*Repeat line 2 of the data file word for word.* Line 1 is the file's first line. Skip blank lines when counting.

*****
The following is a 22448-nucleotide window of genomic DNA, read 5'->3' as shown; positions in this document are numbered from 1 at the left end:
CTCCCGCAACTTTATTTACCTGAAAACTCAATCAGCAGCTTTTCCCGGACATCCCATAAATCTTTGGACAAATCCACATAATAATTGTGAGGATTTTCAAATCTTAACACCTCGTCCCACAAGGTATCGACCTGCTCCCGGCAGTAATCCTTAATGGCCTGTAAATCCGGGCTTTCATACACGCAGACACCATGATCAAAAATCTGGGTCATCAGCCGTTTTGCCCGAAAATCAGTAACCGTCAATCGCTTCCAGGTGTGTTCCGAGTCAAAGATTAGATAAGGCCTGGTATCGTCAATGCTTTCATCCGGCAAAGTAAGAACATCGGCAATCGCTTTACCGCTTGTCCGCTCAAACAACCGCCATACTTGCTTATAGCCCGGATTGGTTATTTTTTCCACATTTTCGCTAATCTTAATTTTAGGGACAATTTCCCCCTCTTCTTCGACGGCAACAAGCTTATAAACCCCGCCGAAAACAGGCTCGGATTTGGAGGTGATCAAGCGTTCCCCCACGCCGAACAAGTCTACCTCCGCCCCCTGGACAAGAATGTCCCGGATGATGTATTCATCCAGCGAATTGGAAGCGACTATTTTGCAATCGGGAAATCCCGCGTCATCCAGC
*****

CTCCCGCAACTTTATTTACCTGAAAACTCAATCAGCAGCTTTTCCCGGACATCCCATAAATCTTTGGACAAATCCACATAATAATTGTGAGGATTTTCAAATCTTAACACCTCGTCCCACAAGGTATCGACCTGCTCCCGGCAGTAATCCTTAATGGCCTGTAAATCCGGGCTTTCATACACGCAGACACCATGATCAAAAATCTGGGTCATCAGCCGTTTTGCCCGAAAATCAGTAACCGTCAATCGCTTCCAGGTGTGTTCCGAGTCAAAGATTAGATAAGGCCTGGTATCGTCAATGCTTTCATCCGGCAAAGTAAGAACATCGGCAATCGCTTTACCGCTTGTCCGCTCAAACAACCGCCATACTTGCTTATAGCCCGGATTGGTTATTTTTTCCACATTTTCGCTAATCTTAATTTTAGGGACAATTTCCCCCTCTTCTTCGACGGCAACAAGCTTATAAACCCCGCCGAAAACAGGCTCGGATTTGGAGGTGATCAAGCGTTCCCCCACGCCGAACAAGTCTACCTCCGCCCCCTGGACAAGAATGTCCCGGATGATGTATTCATCCAGCGAATTGGAAGCGACTATTTTGCAATCGGGAAATCCCGCGTCATCCAGC